Here we hear from Gloria Garber, Proud Limpongpan, Sophia Sanders, Samantha Yap, Kelly Fryer, and Catherine Boundjia as they share with us how they smashed the glass ceiling.
Catherine Boundjia, Chief Product Officer, Amadis
As a young girl, I was surrounded early on by bold women, encompassing all spheres of society: entrepreneurs, doctors, CEOs, judges, politicians, and a variety of professionals. This empowered me to believe that success was easily accessible to all women. It wasn’t until later in my twenties that I realised that being a female leader is a constant struggle. There are three tips that allowed me to smash the glass ceiling in the Payments industry.
1. Surround Yourself with People Who Believe in You
Being surrounded by people who believe in me has played a key role in my career.
Very early in my first job at ACI Worldwide, I was put on large-scale and complex projects. My clients were among the largest banks in Europe. Although I was a junior-level payment expert, my management team trusted me completely to carry out these projects. Their confidence in me empowered the young graduate I was to excel in my role, to make an immediate impact on customers, and to reveal my leadership skills. Later in my career, I have been fortunate to continue working closely with inspiring male and female role models whose trusting, pragmatic, and fast-learning mindset has greatly influenced the leader that I continue to grow today.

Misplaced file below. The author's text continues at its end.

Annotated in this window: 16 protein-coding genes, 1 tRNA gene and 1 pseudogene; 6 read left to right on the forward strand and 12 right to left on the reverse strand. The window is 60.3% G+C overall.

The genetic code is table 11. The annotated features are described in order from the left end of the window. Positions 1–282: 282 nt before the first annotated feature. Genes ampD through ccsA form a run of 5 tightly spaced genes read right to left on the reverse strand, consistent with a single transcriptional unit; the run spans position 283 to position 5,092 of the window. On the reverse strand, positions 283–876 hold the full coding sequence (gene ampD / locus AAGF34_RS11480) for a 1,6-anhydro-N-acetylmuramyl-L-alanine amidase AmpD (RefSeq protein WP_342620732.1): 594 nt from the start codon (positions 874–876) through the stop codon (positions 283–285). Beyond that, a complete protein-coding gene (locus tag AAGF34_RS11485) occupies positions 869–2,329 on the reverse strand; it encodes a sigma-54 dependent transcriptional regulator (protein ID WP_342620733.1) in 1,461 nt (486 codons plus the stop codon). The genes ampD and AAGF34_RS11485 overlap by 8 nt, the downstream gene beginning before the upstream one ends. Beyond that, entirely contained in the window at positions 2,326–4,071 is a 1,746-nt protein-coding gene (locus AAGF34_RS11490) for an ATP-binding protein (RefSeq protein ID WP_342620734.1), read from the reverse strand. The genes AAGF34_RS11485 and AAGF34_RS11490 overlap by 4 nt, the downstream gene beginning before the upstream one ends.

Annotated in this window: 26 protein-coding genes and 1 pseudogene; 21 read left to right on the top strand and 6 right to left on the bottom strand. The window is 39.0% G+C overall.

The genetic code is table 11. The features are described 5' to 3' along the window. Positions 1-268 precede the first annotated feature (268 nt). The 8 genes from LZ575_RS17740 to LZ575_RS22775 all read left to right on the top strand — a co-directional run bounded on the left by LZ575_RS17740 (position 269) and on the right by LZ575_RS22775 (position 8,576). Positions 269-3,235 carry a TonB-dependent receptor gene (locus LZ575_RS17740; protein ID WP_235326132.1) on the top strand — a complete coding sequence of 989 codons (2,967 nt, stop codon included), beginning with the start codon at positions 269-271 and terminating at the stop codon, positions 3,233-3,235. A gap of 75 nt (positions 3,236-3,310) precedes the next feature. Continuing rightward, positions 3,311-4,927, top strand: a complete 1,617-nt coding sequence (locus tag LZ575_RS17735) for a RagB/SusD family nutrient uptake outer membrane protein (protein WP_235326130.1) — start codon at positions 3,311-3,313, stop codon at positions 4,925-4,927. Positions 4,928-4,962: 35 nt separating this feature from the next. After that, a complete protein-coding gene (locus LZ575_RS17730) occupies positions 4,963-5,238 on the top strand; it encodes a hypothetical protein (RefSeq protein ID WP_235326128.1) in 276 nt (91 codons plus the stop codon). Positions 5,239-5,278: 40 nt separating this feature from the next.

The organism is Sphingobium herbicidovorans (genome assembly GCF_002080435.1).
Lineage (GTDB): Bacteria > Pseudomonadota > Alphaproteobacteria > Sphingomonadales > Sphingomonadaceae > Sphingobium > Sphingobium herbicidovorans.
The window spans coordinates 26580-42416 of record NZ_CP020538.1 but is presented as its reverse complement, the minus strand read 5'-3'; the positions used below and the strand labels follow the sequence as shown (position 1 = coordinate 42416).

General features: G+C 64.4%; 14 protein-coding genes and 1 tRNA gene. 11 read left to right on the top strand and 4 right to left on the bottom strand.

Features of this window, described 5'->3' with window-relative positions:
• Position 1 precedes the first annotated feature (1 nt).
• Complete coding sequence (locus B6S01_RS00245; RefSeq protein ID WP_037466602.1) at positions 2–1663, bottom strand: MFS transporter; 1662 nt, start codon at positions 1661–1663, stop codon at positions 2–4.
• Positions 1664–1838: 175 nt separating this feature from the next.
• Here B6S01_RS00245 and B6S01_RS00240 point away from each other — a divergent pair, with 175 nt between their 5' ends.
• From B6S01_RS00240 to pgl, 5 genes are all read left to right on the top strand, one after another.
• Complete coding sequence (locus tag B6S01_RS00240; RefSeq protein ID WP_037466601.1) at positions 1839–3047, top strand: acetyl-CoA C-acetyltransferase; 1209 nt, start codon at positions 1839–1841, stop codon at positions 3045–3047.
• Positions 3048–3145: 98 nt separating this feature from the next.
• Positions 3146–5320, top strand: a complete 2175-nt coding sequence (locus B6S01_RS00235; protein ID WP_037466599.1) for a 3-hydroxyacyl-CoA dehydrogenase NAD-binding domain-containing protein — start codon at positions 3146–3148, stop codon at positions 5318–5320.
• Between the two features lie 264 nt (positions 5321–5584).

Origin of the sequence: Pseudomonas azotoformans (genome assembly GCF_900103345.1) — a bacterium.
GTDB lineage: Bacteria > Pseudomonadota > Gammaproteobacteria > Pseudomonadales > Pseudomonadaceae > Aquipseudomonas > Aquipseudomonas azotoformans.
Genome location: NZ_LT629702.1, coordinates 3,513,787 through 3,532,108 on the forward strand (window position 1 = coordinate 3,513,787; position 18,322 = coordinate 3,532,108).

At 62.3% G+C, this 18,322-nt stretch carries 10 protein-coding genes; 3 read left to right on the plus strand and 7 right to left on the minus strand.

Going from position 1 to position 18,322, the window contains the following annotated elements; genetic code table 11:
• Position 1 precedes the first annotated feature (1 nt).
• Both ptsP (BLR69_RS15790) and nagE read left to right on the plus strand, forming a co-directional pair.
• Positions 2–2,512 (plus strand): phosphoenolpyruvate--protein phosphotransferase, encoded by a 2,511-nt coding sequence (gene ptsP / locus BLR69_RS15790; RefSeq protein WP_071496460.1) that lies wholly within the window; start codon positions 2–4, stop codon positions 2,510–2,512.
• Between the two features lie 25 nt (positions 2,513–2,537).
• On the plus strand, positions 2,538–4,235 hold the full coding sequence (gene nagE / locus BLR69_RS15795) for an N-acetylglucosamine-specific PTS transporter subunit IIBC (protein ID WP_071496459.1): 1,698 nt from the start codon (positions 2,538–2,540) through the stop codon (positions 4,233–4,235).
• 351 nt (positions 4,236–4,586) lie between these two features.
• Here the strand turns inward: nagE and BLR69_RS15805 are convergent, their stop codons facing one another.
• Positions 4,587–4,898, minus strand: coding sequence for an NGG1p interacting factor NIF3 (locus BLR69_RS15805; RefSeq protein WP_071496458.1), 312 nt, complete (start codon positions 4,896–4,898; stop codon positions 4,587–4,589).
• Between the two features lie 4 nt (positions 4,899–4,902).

2. Stop Overplanning: Success Does Not Have a Timeline
I learned to stop over-planning because success has no timeline.
As women, we tend to over-plan our next steps. Being too focused on the process and making incremental changes may slow down a career. You can’t break a glass ceiling while doing clever calculations of how to get through. Twelve years ago, when I left France for a new opportunity in Canada, I had no idea that this unplanned and uncertain change would propel me towards other great career opportunities. Being shortlisted for the 2018 Women in Payments Canada Rising Star Under 40 Award a few years later was in some way recognition of my daring.
3. Don’t Wait Until You Have a Seat at the Table to Step Up
I didn’t wait until I got a seat at the table to step up.
Breaking the glass ceiling is a great achievement, but it shouldn’t be the beginning of your story. You need to cultivate a leadership mindset long before you’re part of a C-level team. In my case, true leadership has always been about stepping up for my company or my teams, especially having difficult conversations, in tough situations. I think of it like a football (or hockey or soccer) game: Would I rather be on the bench, gently waiting for my teammates to lead us to victory, or would I rather be one of those who stick their neck out to whatever the outcome of the game is?
In 2019, my team and I were responsible for delivering the payment solution deployed at one of the world’s largest sporting events. It was an intense period of work to meet the deadlines given to us to successfully execute the vast scope of the project. I rolled up my sleeves and worked out strategies with our partners and teams to achieve this ambitious business goal. Several years later, it is still one of the projects I am most proud of.
Breaking the glass ceiling is not a long calm river for women as we must continuously double our efforts to achieve our goals, but the adventure is well worth it.